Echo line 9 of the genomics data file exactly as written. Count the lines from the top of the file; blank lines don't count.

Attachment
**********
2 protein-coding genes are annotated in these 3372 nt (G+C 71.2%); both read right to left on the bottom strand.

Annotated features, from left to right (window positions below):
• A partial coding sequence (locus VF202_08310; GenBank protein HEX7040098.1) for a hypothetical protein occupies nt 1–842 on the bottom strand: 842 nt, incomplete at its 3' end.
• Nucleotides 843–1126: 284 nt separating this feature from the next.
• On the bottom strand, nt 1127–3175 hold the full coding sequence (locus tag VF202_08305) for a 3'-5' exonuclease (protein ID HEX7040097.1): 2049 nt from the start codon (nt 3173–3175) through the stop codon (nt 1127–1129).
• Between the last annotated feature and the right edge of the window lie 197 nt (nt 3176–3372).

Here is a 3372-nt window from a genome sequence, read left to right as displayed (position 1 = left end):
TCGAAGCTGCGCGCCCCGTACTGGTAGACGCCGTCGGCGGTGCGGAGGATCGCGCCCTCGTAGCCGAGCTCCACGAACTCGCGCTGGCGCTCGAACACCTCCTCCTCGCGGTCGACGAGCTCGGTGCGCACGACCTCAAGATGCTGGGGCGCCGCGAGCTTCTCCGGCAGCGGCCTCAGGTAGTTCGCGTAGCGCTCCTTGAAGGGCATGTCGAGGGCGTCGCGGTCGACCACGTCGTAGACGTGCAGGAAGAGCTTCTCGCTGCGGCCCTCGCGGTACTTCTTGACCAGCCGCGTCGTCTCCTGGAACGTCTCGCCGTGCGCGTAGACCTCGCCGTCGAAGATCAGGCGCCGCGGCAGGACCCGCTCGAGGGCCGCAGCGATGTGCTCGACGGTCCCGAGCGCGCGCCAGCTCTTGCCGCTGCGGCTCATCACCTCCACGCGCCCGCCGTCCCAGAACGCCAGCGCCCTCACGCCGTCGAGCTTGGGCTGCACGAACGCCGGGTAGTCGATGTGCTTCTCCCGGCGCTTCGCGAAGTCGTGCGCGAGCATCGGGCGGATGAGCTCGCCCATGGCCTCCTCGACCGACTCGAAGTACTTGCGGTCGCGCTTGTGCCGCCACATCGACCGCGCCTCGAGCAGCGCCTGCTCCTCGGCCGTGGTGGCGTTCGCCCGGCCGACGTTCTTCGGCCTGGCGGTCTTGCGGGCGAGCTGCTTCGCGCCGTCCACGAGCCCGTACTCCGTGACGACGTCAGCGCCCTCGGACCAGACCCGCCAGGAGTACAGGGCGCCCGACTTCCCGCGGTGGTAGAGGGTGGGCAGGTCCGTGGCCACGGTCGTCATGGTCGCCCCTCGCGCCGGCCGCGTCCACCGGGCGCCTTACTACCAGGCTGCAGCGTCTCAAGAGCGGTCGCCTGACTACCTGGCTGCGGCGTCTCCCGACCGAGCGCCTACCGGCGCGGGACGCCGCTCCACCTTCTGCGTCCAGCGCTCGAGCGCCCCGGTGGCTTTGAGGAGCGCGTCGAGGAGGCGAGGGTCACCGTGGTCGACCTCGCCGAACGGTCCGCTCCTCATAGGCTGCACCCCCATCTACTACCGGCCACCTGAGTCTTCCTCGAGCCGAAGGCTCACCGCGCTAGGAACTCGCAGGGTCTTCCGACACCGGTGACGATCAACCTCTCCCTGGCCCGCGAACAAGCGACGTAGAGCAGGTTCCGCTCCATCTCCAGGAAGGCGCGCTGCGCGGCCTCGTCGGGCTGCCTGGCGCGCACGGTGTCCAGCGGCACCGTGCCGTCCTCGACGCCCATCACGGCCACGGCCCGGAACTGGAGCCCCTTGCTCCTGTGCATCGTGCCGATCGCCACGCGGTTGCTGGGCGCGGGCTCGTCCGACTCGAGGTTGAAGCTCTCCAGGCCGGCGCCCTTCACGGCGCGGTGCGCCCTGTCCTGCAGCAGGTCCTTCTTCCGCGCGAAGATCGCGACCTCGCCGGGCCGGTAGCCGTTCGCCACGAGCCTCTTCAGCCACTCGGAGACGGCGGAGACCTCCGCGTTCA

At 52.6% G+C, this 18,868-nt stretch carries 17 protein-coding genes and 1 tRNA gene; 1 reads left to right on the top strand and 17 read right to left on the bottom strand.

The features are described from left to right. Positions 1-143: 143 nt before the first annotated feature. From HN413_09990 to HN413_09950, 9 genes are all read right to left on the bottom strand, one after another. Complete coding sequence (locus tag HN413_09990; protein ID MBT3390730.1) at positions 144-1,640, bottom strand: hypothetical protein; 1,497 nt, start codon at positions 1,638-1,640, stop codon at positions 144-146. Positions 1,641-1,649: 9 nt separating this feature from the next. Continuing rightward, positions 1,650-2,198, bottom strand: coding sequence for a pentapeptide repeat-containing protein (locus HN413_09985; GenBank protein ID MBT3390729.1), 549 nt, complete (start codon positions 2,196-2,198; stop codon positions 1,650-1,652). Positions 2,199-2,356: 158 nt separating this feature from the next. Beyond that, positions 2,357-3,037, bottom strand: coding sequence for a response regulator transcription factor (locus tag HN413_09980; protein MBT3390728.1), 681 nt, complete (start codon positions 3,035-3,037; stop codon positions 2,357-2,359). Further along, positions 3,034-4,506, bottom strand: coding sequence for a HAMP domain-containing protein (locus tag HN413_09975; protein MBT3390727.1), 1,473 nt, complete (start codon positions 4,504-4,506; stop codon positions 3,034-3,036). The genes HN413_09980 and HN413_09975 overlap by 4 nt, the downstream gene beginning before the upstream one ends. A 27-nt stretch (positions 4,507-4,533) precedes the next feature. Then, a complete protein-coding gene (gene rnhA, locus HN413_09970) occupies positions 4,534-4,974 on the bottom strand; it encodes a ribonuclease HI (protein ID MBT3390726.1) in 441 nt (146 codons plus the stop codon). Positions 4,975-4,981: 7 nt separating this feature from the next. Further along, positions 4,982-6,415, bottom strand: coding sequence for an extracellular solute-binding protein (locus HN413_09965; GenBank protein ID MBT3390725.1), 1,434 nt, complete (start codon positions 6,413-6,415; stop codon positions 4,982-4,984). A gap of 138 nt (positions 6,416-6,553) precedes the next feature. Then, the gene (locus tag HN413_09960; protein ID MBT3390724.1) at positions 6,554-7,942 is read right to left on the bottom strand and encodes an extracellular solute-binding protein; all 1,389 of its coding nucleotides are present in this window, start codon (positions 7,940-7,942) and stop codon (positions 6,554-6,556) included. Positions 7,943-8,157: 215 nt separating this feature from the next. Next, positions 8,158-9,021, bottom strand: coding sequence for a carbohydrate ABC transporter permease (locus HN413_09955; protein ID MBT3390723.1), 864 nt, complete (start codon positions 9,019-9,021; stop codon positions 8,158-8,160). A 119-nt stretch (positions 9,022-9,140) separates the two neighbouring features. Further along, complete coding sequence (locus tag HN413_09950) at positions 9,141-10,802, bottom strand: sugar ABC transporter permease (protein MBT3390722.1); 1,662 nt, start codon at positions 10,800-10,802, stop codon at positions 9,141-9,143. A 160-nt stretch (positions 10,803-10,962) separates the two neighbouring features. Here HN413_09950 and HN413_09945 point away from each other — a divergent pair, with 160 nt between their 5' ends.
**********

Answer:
At 52.6% G+C, this 18,868-nt stretch carries 17 protein-coding genes and 1 tRNA gene; 1 reads left to right on the top strand and 17 read right to left on the bottom strand.